COMIC DRAMA; 1hr 37min
STARRING: Steve Coogan, John C. Reilly
Another nice mess: Coogan (left) and Reilly make their moves
In 1937, Stan Laurel (Coogan) and Oliver Hardy (Reilly) are Hollywood stars at the peak of their illustrious comedic powers. But fame has always been a fickle mistress, and 16 years later they’re dining on humble pie. The winsome duo has aged, its public lustre has dimmed and as the lads kick off their last-hurrah stage tour of Britain, the second-tier venues they’ve been consigned to are sparsely attended.
With a possible movie deal in their sights, Stan and Ollie soldier on like the affable pros they are. As luck and the entertainment gods would have it, their old magic is still abundant, percolating through performances that escalate into a gratifying smash, but backstage all is far from well. An obese Ollie is in failing health, that future film deal is shaping up as smoke and mirrors, and Stan is nursing a corrosive sense of betrayal.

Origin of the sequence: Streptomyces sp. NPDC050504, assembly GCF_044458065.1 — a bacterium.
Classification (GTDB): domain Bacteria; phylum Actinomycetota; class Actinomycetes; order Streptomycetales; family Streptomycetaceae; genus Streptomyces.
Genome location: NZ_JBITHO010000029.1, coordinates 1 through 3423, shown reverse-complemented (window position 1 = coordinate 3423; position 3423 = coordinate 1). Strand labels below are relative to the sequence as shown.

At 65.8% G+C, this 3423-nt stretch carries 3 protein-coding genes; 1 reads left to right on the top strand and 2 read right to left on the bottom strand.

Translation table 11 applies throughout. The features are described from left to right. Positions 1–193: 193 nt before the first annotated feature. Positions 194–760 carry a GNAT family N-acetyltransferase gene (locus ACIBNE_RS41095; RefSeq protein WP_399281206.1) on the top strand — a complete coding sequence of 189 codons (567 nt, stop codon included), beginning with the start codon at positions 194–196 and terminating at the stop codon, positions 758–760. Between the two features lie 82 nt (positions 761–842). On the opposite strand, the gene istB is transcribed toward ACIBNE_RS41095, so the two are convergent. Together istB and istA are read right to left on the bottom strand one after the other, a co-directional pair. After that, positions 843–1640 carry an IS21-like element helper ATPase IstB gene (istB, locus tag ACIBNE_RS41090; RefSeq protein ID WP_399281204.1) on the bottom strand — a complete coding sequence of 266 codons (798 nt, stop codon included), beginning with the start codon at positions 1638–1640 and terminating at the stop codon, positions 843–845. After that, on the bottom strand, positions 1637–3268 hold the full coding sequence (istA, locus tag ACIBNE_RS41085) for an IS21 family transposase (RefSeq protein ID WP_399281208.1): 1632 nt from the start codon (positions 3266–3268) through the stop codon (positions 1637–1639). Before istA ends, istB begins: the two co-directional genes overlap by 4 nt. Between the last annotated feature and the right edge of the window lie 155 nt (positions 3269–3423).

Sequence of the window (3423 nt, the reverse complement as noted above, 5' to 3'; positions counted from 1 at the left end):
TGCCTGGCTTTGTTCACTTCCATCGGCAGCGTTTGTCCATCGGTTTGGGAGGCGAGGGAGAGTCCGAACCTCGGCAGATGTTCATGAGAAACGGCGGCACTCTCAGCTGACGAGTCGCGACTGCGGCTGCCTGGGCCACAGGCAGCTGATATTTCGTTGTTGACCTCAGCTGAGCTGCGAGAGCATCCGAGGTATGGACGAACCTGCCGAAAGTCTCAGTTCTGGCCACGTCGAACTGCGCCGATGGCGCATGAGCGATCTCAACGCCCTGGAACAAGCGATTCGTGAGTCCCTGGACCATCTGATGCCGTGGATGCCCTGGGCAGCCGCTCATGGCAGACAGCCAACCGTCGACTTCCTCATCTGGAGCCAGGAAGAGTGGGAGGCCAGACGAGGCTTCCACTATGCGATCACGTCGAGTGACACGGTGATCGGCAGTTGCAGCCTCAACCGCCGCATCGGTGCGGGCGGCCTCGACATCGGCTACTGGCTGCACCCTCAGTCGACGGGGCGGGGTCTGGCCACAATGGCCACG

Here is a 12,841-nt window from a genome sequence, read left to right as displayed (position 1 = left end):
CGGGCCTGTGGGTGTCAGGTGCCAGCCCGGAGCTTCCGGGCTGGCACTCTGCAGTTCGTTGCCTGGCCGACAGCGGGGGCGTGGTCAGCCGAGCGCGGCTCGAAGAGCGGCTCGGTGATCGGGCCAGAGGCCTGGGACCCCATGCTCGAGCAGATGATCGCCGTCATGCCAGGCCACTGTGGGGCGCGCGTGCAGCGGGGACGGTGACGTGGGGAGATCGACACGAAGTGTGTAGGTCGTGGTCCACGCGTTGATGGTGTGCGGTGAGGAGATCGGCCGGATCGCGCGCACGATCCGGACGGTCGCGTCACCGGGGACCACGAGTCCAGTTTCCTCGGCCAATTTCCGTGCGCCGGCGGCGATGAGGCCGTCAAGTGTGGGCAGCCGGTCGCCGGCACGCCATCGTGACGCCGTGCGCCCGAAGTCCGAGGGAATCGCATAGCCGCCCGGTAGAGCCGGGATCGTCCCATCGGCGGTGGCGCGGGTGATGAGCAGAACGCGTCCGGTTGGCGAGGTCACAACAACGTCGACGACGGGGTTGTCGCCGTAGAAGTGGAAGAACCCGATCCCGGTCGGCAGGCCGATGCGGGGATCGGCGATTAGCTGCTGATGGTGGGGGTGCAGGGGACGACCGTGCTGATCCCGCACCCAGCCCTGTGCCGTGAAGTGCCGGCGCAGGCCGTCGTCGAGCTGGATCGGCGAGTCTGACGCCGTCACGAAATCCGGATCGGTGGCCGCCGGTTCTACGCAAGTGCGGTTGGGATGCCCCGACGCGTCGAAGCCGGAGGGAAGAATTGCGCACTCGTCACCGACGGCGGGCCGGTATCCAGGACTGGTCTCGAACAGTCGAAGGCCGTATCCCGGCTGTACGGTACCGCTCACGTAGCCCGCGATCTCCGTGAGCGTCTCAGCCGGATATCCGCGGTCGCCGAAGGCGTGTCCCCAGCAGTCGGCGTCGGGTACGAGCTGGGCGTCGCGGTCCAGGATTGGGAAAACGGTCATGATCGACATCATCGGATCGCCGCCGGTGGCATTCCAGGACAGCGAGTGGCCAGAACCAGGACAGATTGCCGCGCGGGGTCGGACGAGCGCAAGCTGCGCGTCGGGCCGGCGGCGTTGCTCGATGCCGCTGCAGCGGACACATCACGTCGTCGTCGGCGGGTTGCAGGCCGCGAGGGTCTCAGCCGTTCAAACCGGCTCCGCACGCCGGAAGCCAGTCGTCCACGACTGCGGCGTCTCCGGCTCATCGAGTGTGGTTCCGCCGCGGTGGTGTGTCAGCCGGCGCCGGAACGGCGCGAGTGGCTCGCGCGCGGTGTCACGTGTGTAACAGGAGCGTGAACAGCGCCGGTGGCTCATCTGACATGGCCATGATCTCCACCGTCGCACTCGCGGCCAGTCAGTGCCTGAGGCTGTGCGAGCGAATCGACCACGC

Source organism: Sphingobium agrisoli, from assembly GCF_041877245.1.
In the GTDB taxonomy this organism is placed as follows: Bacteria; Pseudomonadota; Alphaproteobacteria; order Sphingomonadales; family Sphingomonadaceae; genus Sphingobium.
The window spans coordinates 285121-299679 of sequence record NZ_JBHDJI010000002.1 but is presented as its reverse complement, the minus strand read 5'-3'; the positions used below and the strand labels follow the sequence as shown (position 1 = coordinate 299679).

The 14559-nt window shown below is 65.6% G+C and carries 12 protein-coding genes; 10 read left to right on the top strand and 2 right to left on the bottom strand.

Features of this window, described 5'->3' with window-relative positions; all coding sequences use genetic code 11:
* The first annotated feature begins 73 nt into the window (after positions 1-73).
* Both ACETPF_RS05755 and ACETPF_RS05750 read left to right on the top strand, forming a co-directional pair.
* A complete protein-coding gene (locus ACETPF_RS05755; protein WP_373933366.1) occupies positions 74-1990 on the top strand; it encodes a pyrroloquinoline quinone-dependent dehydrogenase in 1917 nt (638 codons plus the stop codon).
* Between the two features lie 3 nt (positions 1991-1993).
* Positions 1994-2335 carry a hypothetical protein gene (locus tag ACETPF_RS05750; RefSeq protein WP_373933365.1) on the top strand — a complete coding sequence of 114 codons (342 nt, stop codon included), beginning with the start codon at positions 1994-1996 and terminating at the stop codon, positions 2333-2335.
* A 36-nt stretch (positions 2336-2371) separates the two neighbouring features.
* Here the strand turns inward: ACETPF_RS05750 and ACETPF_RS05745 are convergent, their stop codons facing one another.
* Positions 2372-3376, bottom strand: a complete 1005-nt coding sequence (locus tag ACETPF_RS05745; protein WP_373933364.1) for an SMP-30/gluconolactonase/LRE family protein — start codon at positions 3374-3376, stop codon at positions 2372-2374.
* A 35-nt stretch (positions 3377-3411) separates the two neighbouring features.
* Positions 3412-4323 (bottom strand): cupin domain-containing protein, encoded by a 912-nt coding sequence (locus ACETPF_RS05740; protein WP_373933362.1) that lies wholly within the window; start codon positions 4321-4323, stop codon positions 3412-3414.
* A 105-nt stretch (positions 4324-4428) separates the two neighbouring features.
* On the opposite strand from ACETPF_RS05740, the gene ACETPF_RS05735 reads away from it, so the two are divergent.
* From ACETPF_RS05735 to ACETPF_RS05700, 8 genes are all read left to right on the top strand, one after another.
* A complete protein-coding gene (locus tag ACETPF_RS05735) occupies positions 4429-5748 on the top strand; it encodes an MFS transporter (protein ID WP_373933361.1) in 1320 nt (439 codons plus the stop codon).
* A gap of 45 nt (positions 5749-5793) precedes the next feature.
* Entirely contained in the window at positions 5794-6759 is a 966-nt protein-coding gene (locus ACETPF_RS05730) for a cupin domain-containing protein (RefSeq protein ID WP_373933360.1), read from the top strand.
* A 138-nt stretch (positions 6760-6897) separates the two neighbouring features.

Since comedy is a famously serious business, it feels apt that Filth director Jon S. Baird and Philomena screenwriter Jeff Pope’s treatment of the clown kings is refreshingly low-key, leaving a mind-blowing Coogan and Reilly to steal the show. They’re phenomenal funny men, onstage with their flawlessly recreated antics and off as larrikins whose testing lives really are the flipsides of their art.
And yet, even as their tempers fray with the added input of their hyper-vigilant wives (Shirley Henderson and Nina Arianda), an overdue awareness begins to dawn on each of them of how much they mean to each other. Call that growing closeness grist to the touring mill, but what shines even more brightly than the master stroke performances is the love Stan and Ollie finally come to share. Moving and enduring, it’s an unexpected gift and a lesson in generosity for the ages.